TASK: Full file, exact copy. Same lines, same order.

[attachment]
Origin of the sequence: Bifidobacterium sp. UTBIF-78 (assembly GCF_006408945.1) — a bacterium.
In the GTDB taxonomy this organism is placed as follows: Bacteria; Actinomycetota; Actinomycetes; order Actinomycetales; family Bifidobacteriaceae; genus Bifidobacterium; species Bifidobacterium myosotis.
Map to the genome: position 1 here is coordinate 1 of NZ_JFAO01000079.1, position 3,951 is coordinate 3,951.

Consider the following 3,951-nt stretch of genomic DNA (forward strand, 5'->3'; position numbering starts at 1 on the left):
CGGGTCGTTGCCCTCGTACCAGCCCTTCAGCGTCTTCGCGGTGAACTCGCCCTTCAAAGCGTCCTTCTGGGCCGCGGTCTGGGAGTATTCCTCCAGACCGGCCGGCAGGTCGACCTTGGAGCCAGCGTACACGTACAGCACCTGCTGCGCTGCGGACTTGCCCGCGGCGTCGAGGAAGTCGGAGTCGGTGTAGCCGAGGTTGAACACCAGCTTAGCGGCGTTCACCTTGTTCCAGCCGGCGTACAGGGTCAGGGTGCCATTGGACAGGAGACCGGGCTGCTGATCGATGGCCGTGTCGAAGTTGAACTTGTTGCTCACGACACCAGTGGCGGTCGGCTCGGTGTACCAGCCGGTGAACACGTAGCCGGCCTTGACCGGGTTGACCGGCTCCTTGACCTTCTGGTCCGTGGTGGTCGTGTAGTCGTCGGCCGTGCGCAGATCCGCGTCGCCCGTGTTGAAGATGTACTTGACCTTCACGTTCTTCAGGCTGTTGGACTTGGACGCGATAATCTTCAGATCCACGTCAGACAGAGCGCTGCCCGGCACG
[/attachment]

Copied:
Origin of the sequence: Bifidobacterium sp. UTBIF-78 (assembly GCF_006408945.1) — a bacterium.
In the GTDB taxonomy this organism is placed as follows: Bacteria; Actinomycetota; Actinomycetes; order Actinomycetales; family Bifidobacteriaceae; genus Bifidobacterium; species Bifidobacterium myosotis.
Map to the genome: position 1 here is coordinate 1 of NZ_JFAO01000079.1, position 3,951 is coordinate 3,951.

Consider the following 3,951-nt stretch of genomic DNA (forward strand, 5'->3'; position numbering starts at 1 on the left):
CGGGTCGTTGCCCTCGTACCAGCCCTTCAGCGTCTTCGCGGTGAACTCGCCCTTCAAAGCGTCCTTCTGGGCCGCGGTCTGGGAGTATTCCTCCAGACCGGCCGGCAGGTCGACCTTGGAGCCAGCGTACACGTACAGCACCTGCTGCGCTGCGGACTTGCCCGCGGCGTCGAGGAAGTCGGAGTCGGTGTAGCCGAGGTTGAACACCAGCTTAGCGGCGTTCACCTTGTTCCAGCCGGCGTACAGGGTCAGGGTGCCATTGGACAGGAGACCGGGCTGCTGATCGATGGCCGTGTCGAAGTTGAACTTGTTGCTCACGACACCAGTGGCGGTCGGCTCGGTGTACCAGCCGGTGAACACGTAGCCGGCCTTGACCGGGTTGACCGGCTCCTTGACCTTCTGGTCCGTGGTGGTCGTGTAGTCGTCGGCCGTGCGCAGATCCGCGTCGCCCGTGTTGAAGATGTACTTGACCTTCACGTTCTTCAGGCTGTTGGACTTGGACGCGATAATCTTCAGATCCACGTCAGACAGAGCGCTGCCCGGCACG